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[Xmca-l] Re: Nate's new webpage on Vygotsky

Re scaffolding = zone of proximal development:
Is it?/Are they?

I thought zone of proximal development was in one's head ..............
While scaffolding, a la Brunner, by definition involves at least two people.

[Of course text-actor could be seen as scaffolding. But this leads away from activity. I hope Vygotsky would not have got mired in text-actor stuff ]

I am currently obsessed by the way dialogue - real exchanges between real people - seems to account for aspects of cognition.
So it is important to keep role of actors central.

		Esther Goody

-----Original Message-----
From: xmca-l-bounces@mailman.ucsd.edu [mailto:xmca-l-bounces@mailman.ucsd.edu] On Behalf Of Stone, Lynda
Sent: 12 September 2014 23:42
To: eXtended Mind, Culture, Activity
Subject: [Xmca-l] Re: Nate's new webpage on Vygotsky

Hi All!

I just wanted to share that I use Peg and Mike's paper in all of my cognitive
development classes for both undergraduate and graduate students.  It has been
extremely helpful---my students, I'm thrilled to say, develop more complex understandings of what
the zoped involves.  And when I combine this article with Activity Theory---
the leading activity not only makes sense to them but also allows them to
see how the intersubjective processes through which knowledge is constructed
 are influenced by multiple aspects of a context--including motives.  They even change their
views about "context" and come to understand it as a dynamic phenomenon---
okay, I share this to say that this article is particularly helpful because by reading it my students
see how culture and cognition  (another paper of Mike's) are constructed in
the zoped.  These understandings are so different from the scaffolding metaphor and most all of my students
have been taught that scaffolding is equivalent to the zoped.

Hope this sharing is useful---


On Sep 10, 2014, at 2:27 PM, mike cole wrote:

The paper Peg and I wrote which takes up scaffolding along with other
metaphors can be found at   http://lchc.ucsd.edu/Mike    current activity
for the future is the title.


On Wed, Sep 10, 2014 at 11:02 AM, Henry G. Shonerd III <hshonerd@gmail.com<mailto:hshonerd@gmail.com>>

I appreciate ALL of the attachments! I worry that I am not Vygotskian
enough, and would have thought Marzano was out of the XMCA mainstream. I am
reminded of the XMCA conversation on direct instruction a few weeks back
wherein Lisa Delpit's Other Peoples Children (1995) is cited as supporting
DISTAR, prototypical direct instruction. In the same book, is a chapter on
the "Silenced Dialog". I had a fantasy that Delpit could jump right in to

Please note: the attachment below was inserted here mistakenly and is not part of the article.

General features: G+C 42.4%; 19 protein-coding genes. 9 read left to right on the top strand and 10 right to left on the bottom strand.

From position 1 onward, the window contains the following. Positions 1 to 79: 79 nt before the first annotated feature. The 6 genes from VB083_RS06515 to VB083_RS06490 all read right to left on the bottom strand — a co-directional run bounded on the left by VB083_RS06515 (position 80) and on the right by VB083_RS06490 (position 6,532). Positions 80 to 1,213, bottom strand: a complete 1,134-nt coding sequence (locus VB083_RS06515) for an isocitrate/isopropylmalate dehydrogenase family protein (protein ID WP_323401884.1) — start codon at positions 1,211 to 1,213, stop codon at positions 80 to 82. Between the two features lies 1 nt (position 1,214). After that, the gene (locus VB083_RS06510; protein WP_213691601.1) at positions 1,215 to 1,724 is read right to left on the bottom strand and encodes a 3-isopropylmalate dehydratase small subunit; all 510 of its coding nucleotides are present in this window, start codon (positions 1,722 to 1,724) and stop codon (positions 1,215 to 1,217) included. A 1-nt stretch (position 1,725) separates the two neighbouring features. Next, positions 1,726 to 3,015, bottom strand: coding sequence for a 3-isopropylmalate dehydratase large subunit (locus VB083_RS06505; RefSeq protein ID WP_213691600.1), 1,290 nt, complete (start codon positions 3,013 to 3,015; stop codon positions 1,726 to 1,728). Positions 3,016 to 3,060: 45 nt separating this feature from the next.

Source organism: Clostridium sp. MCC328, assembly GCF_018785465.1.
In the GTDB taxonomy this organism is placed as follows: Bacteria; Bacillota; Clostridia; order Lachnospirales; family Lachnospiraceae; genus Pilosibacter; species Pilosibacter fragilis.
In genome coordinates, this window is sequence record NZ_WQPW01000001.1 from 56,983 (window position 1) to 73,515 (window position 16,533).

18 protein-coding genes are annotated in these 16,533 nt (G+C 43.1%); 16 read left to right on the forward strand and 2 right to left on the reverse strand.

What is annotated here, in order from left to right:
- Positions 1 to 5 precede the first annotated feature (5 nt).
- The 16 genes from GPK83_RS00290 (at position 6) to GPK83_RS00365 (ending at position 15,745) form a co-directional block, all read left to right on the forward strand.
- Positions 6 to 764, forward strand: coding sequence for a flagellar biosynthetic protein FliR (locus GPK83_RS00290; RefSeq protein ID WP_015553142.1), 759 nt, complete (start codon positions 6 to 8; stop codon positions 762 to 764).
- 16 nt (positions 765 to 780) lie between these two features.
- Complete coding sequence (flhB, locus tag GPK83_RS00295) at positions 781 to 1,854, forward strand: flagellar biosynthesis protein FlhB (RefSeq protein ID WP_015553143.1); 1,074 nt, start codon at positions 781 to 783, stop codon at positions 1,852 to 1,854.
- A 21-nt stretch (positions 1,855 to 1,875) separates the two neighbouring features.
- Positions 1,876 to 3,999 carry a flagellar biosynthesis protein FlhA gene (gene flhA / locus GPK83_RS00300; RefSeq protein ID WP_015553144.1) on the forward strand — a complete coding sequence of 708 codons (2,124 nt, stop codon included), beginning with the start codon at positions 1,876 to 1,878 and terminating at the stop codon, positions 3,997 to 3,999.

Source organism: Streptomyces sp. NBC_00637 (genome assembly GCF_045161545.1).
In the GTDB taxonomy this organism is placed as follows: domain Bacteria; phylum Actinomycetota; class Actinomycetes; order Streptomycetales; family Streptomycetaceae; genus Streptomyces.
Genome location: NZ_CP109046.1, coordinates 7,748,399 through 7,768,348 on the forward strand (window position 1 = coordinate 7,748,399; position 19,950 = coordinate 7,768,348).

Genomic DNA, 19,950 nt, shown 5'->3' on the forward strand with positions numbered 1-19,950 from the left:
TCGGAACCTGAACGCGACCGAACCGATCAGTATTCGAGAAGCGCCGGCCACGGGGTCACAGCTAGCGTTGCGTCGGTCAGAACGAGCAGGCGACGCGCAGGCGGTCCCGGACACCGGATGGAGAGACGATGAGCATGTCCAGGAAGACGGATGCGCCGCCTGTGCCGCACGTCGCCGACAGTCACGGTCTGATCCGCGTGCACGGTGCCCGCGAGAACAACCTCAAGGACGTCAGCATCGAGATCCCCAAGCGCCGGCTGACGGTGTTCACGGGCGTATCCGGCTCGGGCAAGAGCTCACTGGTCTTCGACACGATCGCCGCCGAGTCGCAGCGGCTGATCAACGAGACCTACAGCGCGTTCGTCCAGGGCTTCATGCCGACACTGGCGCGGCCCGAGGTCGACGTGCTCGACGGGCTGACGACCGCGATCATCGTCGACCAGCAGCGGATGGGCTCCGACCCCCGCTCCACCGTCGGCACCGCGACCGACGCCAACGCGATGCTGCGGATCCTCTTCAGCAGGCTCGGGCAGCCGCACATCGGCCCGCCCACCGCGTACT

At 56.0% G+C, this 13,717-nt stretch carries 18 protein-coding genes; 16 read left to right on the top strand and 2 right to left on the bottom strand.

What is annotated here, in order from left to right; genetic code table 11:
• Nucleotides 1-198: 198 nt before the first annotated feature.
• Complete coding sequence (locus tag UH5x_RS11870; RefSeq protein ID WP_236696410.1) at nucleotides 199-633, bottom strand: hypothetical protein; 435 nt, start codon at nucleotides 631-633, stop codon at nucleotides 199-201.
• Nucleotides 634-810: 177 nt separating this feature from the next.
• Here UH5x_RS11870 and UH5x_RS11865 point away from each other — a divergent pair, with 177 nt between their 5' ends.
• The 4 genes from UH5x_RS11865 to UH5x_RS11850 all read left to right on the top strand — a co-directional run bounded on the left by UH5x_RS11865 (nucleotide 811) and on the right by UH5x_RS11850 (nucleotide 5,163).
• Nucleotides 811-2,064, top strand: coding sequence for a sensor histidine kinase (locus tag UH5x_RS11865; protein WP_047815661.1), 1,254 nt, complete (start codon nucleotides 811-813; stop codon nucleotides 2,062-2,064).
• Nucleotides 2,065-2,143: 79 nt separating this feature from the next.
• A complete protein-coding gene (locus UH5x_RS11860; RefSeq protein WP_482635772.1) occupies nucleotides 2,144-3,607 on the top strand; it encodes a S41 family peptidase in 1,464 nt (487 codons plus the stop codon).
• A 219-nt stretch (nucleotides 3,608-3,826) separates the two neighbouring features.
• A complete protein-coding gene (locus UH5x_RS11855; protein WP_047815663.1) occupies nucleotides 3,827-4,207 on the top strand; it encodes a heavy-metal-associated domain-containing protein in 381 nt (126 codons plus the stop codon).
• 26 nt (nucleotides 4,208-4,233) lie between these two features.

the XMCA chat. I am embarrassed to say that I tried to get in touch with
her (she was SO nice to me when we met some years ago), but she never
responded, maybe for no other reason than that she is super busy doing
other things. Maybe she got the message, but didn't want to join one more
listserve. But I am wondering what she might have transpired if she joined
in. I am thinking distributed cognition (Hutchins) and cognitive pluralism
(a term I know from Vera's book, Creative Collaboration). The attachments
that Phillip sent seem to find direct instruction complementary with more
dialogic approaches to instruction, as per the turn-over principle of

On Sep 10, 2014, at 9:58 AM, "White, Phillip" <Phillip.White@ucdenver.edu<mailto:Phillip.White@ucdenver.edu>>

like Henry, i find the metaphor 'scaffolding' a useful term, and at the
same time i'm also strengthening that metaphor with Brian Cambourne's
"conditions for learning" that lead to student engagement, as well as how
it relates to student engagement (Marzano), Fisher's "gradual release of
responsibility" and Lave & Wenger's "community of practice"  -  in
combination these works (along with critical race theory and queer theory,
identity theory, Foucault's understanding of power - an impoverished
listing here) provide a far richer, more complex understanding of student
learning, than "motive" in CHAT.

for me, theory is a mutable impression - much like a calligraphic haiku
- in which theoretical understanding changes over time, context,
relationships and experiences (again, an incomplete list).

i hope that there aren't too many attachments here.


Phillip White, PhD
Urban Community Teacher Education Program
Site Coordinator
Montview Elementary, Aurora, CO


Development and Evolution are both ... "processes of construction and re-
construction in which heterogeneous resources are contingently but more or
less reliably reassembled for each life cycle." [Oyama, Griffiths, and
Gray, 2001]

Lynda Stone, Ph.D.
Dept. Child Development
CSU Sacramento
CSUS/UC-Links Program Director

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